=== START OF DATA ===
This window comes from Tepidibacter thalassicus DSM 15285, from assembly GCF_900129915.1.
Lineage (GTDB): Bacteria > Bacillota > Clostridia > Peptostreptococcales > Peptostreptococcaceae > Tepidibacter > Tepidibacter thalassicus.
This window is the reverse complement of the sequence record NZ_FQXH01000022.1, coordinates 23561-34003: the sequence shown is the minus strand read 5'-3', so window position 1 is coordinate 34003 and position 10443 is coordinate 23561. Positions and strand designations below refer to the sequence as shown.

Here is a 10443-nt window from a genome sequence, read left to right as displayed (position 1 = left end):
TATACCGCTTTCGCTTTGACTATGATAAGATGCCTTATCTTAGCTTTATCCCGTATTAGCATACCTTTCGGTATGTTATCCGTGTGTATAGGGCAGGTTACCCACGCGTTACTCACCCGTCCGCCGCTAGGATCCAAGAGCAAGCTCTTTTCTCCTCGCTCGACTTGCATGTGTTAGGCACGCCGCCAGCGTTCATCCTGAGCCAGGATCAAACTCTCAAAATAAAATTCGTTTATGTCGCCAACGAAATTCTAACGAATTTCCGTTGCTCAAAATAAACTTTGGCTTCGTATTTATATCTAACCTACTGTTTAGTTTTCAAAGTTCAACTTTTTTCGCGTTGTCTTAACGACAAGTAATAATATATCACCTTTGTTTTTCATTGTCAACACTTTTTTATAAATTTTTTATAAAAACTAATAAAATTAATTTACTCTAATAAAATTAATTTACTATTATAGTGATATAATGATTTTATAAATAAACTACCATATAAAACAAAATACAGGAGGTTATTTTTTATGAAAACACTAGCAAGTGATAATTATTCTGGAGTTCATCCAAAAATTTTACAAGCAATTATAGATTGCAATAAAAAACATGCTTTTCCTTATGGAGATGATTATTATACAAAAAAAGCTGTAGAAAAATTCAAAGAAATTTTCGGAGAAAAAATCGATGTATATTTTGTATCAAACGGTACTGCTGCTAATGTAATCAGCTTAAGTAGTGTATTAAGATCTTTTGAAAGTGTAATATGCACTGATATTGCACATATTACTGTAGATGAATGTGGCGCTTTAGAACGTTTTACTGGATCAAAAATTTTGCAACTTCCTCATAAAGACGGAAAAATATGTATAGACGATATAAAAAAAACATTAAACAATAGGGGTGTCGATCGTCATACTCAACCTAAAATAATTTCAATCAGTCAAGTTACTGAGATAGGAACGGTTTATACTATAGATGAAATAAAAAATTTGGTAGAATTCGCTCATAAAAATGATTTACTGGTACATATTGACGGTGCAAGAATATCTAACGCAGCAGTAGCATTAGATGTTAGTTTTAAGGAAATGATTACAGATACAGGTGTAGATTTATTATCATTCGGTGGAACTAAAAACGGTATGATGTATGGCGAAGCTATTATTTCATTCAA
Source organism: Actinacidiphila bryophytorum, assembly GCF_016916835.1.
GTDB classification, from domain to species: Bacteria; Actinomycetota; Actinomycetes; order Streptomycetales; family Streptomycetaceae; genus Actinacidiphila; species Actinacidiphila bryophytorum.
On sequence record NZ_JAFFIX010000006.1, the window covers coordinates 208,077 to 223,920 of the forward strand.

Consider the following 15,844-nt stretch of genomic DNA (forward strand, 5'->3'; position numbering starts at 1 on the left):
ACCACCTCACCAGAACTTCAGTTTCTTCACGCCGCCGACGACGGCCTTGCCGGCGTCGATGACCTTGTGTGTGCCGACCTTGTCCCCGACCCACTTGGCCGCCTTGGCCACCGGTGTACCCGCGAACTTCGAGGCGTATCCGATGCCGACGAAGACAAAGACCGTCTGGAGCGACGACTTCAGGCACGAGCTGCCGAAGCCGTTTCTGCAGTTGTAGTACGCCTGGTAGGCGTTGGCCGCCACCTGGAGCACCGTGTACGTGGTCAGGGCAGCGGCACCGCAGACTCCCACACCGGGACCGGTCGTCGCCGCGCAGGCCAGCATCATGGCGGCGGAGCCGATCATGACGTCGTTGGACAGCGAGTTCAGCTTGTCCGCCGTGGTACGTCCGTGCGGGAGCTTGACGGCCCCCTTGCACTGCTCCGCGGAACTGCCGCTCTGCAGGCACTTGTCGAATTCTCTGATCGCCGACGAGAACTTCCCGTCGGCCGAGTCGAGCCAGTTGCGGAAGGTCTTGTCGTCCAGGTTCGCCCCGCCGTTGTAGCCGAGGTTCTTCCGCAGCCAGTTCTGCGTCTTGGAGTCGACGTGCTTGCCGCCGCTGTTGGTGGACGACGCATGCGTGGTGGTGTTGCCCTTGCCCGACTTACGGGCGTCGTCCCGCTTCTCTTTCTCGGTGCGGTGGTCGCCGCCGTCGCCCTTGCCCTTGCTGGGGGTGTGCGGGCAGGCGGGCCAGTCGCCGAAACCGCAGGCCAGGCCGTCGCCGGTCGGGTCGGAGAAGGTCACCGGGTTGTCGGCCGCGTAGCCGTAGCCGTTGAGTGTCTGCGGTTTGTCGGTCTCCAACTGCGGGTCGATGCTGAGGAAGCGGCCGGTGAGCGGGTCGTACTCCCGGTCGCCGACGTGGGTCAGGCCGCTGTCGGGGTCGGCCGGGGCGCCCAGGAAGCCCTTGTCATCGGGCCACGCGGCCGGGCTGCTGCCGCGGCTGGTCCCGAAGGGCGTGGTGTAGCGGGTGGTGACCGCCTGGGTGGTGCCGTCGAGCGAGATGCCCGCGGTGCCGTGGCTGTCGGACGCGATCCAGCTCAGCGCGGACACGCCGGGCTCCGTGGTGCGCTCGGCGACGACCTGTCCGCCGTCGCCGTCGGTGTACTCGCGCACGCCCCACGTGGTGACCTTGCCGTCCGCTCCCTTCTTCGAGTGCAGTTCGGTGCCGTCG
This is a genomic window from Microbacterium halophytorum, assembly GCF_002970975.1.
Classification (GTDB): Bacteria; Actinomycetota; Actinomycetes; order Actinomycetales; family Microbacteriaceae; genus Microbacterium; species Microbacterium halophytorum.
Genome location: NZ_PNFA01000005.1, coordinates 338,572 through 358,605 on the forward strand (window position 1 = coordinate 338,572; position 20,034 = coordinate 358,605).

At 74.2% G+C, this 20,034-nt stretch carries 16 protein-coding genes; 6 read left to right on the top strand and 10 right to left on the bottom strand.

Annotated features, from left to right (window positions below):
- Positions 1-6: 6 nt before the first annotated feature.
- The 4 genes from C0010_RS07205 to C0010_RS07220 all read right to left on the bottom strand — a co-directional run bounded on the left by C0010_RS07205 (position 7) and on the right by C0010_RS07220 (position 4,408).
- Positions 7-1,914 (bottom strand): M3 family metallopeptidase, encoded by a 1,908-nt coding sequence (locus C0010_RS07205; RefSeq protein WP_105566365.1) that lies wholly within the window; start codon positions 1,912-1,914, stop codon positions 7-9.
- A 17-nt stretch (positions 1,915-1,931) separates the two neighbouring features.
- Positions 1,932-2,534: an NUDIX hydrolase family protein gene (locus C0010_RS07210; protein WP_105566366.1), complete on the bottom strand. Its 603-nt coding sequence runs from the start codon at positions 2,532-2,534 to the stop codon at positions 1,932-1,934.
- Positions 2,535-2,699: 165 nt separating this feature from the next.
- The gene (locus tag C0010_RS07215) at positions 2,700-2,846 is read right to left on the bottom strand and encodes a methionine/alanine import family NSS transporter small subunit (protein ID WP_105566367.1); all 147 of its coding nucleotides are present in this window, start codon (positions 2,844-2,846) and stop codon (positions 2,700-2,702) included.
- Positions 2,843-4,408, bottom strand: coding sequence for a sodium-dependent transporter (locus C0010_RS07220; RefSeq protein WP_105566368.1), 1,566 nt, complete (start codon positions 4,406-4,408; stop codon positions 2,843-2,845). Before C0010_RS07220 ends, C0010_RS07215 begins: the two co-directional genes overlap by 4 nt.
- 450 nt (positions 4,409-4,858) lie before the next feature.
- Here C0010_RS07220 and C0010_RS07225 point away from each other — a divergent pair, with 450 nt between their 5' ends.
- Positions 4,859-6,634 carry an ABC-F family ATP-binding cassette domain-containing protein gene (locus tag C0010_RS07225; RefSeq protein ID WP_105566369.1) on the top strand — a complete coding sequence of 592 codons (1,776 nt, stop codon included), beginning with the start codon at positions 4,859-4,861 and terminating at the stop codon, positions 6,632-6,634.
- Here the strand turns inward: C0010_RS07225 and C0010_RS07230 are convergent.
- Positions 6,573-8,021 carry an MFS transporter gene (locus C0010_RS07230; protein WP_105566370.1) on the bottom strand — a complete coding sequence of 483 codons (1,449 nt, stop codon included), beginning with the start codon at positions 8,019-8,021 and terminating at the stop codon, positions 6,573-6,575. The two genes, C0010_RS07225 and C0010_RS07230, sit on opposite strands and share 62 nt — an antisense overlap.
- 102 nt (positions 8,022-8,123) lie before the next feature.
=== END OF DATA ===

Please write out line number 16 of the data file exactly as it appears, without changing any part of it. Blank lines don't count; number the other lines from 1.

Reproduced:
- Positions 1-6: 6 nt before the first annotated feature.